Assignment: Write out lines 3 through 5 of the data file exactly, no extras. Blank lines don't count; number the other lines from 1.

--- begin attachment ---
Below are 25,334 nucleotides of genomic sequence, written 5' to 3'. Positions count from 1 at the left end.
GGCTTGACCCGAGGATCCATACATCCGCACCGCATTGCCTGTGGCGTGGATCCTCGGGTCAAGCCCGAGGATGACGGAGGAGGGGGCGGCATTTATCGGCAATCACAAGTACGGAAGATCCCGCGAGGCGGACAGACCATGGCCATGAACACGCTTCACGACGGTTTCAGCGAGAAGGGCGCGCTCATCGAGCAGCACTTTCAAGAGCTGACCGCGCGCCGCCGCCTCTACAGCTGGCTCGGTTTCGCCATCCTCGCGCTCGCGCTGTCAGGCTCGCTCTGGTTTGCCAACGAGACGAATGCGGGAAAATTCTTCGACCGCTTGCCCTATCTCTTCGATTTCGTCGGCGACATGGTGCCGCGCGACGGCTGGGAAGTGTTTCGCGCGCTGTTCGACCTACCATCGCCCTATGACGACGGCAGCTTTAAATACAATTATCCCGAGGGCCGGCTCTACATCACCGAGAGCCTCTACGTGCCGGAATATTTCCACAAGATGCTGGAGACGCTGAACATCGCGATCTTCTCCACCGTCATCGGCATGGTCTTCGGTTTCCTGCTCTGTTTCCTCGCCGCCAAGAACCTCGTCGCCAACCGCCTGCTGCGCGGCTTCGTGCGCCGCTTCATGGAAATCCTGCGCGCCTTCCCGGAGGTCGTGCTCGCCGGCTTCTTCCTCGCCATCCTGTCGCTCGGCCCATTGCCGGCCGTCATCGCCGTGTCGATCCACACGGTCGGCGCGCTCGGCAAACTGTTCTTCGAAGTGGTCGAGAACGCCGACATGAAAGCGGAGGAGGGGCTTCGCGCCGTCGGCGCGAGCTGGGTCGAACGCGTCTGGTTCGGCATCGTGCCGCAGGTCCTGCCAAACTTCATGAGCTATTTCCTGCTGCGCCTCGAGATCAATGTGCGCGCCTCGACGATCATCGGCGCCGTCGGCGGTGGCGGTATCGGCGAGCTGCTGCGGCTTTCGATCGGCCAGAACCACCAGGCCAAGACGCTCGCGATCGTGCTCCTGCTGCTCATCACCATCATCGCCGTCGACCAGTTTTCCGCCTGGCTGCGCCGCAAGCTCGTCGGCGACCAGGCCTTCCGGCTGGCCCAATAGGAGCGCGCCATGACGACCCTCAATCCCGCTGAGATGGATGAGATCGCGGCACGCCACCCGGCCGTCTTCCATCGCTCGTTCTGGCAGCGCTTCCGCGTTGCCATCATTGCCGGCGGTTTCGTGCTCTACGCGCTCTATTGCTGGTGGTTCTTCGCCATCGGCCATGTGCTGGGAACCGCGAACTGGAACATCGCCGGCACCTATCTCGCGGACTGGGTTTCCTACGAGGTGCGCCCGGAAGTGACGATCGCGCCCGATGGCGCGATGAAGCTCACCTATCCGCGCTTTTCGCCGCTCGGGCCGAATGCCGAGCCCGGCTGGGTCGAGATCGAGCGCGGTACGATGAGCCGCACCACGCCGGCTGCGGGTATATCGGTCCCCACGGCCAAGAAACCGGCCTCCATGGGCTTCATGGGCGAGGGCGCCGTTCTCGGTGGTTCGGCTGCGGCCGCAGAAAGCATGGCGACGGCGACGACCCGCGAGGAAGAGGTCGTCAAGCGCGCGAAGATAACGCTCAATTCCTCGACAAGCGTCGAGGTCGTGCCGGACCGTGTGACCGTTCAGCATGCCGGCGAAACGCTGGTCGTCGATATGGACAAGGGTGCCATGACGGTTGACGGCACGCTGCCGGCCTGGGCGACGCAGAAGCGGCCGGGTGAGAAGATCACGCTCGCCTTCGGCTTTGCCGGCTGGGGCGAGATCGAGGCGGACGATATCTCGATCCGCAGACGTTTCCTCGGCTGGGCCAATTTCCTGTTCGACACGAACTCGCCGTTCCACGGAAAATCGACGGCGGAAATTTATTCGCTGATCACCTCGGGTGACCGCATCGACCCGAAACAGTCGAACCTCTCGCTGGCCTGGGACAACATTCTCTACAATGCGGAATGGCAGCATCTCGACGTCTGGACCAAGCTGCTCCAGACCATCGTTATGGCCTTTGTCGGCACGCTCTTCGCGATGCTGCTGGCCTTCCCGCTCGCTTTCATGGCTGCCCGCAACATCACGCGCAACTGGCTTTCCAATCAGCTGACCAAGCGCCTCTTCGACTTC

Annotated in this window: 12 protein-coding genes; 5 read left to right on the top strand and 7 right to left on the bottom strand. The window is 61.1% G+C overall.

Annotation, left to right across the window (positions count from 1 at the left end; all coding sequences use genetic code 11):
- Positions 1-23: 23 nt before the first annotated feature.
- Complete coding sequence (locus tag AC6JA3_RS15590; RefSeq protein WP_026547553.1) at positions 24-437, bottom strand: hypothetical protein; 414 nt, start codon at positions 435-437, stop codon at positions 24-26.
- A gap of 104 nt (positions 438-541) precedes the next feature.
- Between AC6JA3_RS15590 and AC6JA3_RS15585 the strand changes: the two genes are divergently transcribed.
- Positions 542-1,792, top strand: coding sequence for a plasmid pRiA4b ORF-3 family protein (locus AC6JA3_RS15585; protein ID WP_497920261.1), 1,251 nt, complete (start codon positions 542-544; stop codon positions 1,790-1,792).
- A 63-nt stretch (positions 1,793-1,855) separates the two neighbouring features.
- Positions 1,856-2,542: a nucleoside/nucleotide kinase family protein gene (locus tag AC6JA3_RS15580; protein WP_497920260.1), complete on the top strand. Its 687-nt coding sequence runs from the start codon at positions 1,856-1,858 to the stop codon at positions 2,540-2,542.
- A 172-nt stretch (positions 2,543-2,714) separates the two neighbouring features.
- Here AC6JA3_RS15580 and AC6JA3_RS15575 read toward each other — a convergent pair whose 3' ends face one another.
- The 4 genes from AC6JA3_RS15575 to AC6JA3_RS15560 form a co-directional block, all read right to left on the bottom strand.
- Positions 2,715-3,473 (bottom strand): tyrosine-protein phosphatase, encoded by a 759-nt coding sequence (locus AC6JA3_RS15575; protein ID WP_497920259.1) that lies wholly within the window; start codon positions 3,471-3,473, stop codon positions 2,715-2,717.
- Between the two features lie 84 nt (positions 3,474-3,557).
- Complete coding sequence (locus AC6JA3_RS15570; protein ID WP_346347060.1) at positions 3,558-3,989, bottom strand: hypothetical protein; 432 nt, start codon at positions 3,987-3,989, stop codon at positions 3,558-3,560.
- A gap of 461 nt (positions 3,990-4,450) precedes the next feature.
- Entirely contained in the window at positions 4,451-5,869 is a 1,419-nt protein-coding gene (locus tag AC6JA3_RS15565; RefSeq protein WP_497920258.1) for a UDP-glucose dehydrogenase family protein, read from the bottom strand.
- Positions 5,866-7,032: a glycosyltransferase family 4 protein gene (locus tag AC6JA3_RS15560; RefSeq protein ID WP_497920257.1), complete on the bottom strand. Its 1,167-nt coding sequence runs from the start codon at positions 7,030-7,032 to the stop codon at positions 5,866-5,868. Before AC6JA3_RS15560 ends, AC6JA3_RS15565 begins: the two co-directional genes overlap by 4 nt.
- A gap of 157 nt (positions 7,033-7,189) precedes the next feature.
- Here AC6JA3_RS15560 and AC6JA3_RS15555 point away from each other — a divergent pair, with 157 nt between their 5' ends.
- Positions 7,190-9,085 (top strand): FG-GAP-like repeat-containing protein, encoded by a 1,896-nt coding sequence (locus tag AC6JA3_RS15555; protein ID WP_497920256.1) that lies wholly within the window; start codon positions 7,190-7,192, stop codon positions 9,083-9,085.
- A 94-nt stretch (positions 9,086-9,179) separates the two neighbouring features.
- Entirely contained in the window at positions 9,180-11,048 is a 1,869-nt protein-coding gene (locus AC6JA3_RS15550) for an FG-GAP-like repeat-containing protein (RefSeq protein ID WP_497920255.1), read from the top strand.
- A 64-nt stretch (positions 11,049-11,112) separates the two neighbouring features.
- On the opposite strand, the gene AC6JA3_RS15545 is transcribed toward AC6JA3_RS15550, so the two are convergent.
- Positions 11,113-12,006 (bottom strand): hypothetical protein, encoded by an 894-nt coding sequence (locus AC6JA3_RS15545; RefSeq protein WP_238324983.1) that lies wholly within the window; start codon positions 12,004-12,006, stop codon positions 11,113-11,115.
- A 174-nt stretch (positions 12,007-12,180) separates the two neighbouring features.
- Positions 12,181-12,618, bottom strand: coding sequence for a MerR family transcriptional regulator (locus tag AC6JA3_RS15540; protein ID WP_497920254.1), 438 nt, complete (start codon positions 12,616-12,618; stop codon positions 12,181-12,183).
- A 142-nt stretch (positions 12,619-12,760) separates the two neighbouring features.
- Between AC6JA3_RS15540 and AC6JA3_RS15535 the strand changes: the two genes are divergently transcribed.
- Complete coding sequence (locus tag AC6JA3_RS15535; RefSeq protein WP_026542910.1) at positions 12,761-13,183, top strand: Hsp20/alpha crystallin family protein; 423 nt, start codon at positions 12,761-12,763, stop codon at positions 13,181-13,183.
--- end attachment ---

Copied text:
Annotated in this window: 12 protein-coding genes; 5 read left to right on the top strand and 7 right to left on the bottom strand. The window is 61.1% G+C overall.

Annotation, left to right across the window (positions count from 1 at the left end; all coding sequences use genetic code 11):
- Positions 1-23: 23 nt before the first annotated feature.